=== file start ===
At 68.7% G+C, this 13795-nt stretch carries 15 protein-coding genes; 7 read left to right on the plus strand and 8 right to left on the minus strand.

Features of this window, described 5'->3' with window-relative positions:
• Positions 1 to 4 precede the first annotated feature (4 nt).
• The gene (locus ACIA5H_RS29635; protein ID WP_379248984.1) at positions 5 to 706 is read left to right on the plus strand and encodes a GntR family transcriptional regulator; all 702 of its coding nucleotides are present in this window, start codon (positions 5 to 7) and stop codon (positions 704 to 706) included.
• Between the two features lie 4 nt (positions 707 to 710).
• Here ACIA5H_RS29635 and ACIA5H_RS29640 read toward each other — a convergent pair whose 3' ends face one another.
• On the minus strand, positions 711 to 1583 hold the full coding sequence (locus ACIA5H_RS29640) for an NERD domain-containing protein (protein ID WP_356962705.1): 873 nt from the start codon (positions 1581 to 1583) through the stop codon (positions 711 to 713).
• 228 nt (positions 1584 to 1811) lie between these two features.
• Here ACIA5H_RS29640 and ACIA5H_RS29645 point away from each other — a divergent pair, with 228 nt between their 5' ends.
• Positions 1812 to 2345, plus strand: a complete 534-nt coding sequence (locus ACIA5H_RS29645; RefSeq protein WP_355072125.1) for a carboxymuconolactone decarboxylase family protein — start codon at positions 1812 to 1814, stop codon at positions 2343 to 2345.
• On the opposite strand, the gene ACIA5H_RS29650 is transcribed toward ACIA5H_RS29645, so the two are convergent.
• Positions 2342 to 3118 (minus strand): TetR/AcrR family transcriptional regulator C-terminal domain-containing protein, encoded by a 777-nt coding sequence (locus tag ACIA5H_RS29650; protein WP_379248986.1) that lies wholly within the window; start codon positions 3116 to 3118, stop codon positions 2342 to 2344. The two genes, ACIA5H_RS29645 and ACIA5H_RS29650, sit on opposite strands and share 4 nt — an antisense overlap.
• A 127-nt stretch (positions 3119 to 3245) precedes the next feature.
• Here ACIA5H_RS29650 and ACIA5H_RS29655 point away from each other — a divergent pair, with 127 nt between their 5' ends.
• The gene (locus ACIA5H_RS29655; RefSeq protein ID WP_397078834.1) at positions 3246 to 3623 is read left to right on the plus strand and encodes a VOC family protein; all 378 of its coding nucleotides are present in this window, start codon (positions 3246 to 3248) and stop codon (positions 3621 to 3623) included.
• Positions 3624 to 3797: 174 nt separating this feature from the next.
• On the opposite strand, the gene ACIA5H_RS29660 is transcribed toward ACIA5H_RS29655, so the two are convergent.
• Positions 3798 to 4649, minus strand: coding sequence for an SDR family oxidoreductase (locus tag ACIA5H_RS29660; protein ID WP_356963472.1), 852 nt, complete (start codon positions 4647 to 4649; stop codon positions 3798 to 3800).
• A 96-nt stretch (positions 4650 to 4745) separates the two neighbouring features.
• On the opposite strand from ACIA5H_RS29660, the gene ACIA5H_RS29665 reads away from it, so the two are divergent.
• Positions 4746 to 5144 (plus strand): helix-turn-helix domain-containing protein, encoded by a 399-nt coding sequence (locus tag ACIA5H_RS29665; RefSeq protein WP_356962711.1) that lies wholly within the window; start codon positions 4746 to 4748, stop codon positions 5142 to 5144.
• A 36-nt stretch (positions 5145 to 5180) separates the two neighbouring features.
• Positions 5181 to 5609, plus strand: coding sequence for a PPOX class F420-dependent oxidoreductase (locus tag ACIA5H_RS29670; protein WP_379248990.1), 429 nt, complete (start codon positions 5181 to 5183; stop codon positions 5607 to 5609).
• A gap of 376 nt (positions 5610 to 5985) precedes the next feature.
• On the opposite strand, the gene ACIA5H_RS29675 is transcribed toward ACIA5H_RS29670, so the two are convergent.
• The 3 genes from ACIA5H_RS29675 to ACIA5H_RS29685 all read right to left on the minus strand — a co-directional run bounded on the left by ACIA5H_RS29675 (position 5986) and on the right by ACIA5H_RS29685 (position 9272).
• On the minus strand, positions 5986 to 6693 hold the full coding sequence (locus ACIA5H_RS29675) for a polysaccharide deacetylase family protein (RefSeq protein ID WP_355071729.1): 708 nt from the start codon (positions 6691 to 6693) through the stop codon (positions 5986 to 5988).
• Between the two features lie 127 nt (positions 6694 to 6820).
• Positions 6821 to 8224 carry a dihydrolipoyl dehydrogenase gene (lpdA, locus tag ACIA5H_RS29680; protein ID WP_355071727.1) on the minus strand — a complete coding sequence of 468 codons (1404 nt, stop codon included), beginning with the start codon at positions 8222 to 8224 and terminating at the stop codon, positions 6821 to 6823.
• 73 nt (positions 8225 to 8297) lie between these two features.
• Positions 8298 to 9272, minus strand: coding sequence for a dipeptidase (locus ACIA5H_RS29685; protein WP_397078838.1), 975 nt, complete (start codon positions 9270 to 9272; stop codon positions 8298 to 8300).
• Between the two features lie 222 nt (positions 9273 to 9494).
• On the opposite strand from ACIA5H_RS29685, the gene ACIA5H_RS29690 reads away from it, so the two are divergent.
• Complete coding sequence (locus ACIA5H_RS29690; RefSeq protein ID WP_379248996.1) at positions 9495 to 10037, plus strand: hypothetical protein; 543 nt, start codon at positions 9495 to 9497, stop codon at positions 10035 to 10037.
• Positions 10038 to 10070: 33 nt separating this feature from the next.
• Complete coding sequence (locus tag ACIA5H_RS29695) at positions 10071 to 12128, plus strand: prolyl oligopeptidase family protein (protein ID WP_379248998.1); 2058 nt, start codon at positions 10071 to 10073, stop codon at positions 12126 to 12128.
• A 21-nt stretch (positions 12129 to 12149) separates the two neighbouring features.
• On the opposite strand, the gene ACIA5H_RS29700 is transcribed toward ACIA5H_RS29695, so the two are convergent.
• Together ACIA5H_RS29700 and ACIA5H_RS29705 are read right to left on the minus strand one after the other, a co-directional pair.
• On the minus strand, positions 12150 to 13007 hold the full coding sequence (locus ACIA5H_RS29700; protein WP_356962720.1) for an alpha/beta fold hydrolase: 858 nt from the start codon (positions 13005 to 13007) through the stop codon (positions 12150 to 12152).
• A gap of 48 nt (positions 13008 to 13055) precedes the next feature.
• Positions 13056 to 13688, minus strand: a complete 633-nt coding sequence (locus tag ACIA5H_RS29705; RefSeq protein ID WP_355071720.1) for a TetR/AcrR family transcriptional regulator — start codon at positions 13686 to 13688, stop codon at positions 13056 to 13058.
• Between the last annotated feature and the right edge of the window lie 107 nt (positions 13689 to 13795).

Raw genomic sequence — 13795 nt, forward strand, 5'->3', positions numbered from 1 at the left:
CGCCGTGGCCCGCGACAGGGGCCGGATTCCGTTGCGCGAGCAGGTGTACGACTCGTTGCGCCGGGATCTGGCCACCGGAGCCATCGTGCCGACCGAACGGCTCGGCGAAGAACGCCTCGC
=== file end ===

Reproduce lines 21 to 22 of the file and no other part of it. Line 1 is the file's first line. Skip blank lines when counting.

• Positions 4746 to 5144 (plus strand): helix-turn-helix domain-containing protein, encoded by a 399-nt coding sequence (locus tag ACIA5H_RS29665; RefSeq protein WP_356962711.1) that lies wholly within the window; start codon positions 4746 to 4748, stop codon positions 5142 to 5144.
• A 36-nt stretch (positions 5145 to 5180) separates the two neighbouring features.